Delicate; or, The Devil Works in Mysterious Ways (The Chimera Trilogy Book 1)

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He assigned the role of enlightening humankind to the artists who joined him. The decorative motif of crosses enclosed within roses on the left and right margins of the image operate as a framing device which blurs the boundaries of real and fictive space, so that the two ethereal women may read as a picture within the poster. Carlos Schwabe, Salon Rose Croix.

Following Marla H. The idea that beauty kills is ancient. It is tied to the story of Medusa who, according to John of Antioch, was a courtesan of such beauty that she turned those who looked at her into stone. Sandro Botticelli, La Primavera. In the garden of Hesperides … grass will be a carpet, embroidered with plants, spreading out the rhythm of their leaves. Point channels this annihilation into the form of a conversion, disavowing his academic methods: I know much pleasure there is in the stroke of a brush heavy with paint, in crushing two harmonious tones that melt together like the flavorful juices of two fruits.

Everything is positive. All is mystery … Let us build a temple to beauty, eternal, unchangeable beauty … which manifests itself in the plant lifting its leaves toward the sky … for something greater than the external exists in nature; it is animated by the breath of the Spirit. I was now being taught all the power of the subject in the work of art. This truth is immanent in the sense that Point understands fleeting traces of it to appear in nature; and transcendent in the sense that this truth in its wholeness is beyond the natural world.

Thus immanence reveals a transcendence which arrives as a gift to eyes unclouded enough to receive it, and is most manifest in the art of quattrocento Florence. The epochs, especially what he calls the Gothic, preceding the sixteenth century were not plagued by brute specialization of labor and so individual workers had greater expressive freedom, without which the creation of beauty is impossible. Point, echoing Ruskin, states that ages marked by social happiness enable clarity of artistic expression, which he equates with beauty: Those centuries when people are happy, the artist is able to speak a clear language that is easily understood.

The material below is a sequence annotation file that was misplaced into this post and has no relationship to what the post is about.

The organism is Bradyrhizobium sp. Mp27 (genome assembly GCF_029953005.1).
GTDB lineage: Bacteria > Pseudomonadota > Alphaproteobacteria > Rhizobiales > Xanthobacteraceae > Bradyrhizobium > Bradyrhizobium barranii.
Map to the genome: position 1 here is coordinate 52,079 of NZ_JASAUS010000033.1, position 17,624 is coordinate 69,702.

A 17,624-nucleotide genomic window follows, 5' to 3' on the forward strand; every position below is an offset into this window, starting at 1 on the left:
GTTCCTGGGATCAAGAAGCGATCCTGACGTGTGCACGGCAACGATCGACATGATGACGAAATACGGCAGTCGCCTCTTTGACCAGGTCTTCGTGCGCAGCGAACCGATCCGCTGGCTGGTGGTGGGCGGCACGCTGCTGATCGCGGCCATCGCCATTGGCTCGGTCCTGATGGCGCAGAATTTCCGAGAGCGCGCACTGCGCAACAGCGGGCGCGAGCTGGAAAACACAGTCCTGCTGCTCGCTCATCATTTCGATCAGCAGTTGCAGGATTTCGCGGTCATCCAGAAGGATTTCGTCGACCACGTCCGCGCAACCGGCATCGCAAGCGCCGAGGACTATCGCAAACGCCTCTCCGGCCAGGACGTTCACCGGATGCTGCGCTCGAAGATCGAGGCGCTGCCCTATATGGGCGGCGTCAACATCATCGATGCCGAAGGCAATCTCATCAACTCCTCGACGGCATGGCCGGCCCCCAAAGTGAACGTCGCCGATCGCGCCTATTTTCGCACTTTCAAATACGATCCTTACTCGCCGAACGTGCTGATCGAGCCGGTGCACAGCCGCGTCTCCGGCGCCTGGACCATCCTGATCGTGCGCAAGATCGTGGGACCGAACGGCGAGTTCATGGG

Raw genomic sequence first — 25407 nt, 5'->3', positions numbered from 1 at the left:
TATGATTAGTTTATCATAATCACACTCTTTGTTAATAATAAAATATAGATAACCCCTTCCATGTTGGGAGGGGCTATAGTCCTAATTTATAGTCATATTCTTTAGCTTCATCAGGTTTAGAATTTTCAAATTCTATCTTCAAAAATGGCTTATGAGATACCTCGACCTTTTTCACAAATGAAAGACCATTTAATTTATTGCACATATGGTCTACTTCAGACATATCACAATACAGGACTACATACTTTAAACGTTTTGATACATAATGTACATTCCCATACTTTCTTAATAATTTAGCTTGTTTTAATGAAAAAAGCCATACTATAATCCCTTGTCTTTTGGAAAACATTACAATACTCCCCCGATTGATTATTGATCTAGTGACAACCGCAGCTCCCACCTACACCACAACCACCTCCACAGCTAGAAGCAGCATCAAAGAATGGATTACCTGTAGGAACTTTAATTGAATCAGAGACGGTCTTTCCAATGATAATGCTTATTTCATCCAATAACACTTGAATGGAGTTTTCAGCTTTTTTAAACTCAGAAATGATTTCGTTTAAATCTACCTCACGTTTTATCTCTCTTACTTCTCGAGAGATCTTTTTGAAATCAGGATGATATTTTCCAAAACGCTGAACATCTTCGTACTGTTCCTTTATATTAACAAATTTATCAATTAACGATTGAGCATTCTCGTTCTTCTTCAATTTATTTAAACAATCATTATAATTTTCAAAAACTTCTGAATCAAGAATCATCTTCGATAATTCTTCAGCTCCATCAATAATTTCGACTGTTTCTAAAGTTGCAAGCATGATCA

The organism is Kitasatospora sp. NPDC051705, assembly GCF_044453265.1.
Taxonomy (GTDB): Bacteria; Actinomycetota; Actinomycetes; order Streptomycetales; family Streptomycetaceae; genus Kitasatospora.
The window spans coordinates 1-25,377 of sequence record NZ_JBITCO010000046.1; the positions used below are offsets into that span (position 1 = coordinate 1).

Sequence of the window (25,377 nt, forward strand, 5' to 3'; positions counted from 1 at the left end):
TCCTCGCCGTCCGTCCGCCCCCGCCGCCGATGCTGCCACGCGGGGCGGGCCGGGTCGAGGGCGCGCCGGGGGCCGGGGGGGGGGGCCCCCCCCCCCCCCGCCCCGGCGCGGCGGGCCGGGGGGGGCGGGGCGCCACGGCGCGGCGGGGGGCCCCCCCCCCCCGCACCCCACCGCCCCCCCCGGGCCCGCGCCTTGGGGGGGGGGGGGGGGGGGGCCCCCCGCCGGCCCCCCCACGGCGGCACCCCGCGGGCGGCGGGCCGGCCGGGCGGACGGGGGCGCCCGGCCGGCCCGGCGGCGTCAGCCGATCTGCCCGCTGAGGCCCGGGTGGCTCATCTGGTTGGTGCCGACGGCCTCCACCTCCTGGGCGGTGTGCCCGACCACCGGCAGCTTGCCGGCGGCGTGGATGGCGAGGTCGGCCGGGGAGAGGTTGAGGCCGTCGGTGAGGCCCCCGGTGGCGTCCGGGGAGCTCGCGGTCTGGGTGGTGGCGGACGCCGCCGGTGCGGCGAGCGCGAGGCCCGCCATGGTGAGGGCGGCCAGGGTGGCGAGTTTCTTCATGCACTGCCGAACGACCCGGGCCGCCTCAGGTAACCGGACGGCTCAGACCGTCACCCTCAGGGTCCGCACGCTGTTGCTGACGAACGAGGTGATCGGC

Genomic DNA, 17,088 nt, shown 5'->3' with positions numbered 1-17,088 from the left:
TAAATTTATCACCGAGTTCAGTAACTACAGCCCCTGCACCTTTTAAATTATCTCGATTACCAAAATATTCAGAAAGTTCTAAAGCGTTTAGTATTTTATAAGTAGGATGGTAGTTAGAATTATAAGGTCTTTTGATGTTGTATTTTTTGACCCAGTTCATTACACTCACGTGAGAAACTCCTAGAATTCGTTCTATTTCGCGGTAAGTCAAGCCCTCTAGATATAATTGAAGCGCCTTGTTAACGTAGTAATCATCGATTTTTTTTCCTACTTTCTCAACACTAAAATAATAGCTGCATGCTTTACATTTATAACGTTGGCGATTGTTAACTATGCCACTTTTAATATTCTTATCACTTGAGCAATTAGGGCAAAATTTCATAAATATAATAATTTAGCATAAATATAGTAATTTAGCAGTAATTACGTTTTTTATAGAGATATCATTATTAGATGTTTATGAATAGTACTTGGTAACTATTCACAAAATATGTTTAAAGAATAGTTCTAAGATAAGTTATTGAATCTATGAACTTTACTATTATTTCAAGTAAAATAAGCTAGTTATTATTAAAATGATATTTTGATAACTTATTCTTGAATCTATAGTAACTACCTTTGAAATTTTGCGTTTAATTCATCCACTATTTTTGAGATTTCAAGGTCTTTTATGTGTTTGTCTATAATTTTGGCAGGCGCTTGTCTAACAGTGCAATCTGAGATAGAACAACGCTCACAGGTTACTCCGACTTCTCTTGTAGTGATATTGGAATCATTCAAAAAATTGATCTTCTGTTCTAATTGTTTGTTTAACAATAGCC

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The masterpieces that time has conserved for us, testify to the splendor of the spirits, when a thought could unleash it as a flame, free and clear under the sky. X, a pork butcher, taking his bath like a frog, nor Mrs. Z, a maid, washing disgracefully nude in a bathtub. The picture is dominated by an attenuated female figure standing in profile, a pool of water behind her, and shrouded in an atmospheric landscape. The image of a solitary woman chastely garbed in a garden setting alludes to the iconography of the Virgin Mary as hortus conclusus.

The closed garden also alludes to the doctrine of the virginity of Mary, whose womb was closed from sin as though by a wall. As Brian E. But in the absence of emphatic Christian symbols—such as the Cross—the image is free to operate within a broader range of signification outside of Catholic doctrine. While the first word in the title of the picture—eternal—points to this harmony, the second—chimera—underlines an anxiety that haunts it: that it is a delusion.

The following examines these two aspects: first, how the drawing expresses a quattrocento presence as a trace of a harmonious energy that transcends materiality; and second, how this presence, in its physical intangibility, evokes a disquieting elusiveness, the property of a chimera. The discussion begins with a summary of the three characterizations of the aura, and then turns to look at their manifestation in The Eternal Chimera. Armand Point, The Eternal Chimera. His distance from interpretative concepts applicable to the work brings a new kind of closeness or proximity: a communion that leads to conversion.

Subtly modulated sepia tones create a picture that is almost wholly monochromatic, punctuated by only a handful of flickering blue-lavender, warm silver, and copper highlights. These formal materializations of the quattrocento past generate the property of aural distance in two ways.

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First, insofar as they are traceable to specific works, they operate like a hyperlink causing the beholder to contemplate the source of the imagery and, in doing so, engage the aural properties of temporal and spatial distance. Leonardo da Vinci, The Madonna of the Rocks. Though Sherratt is careful to qualify that this is never a complete loss, it is one which leads to an act of aesthetic engagement that Adorno calls auratic receptivity. He likely would have measured the success of his picture by the degree to which it drew its beholding subject—immured in the sensory dulling and socially alienating conditions of modern urban life—toward an encounter with a beneficent metaphysical reality that promised unity in the face of fragmentation.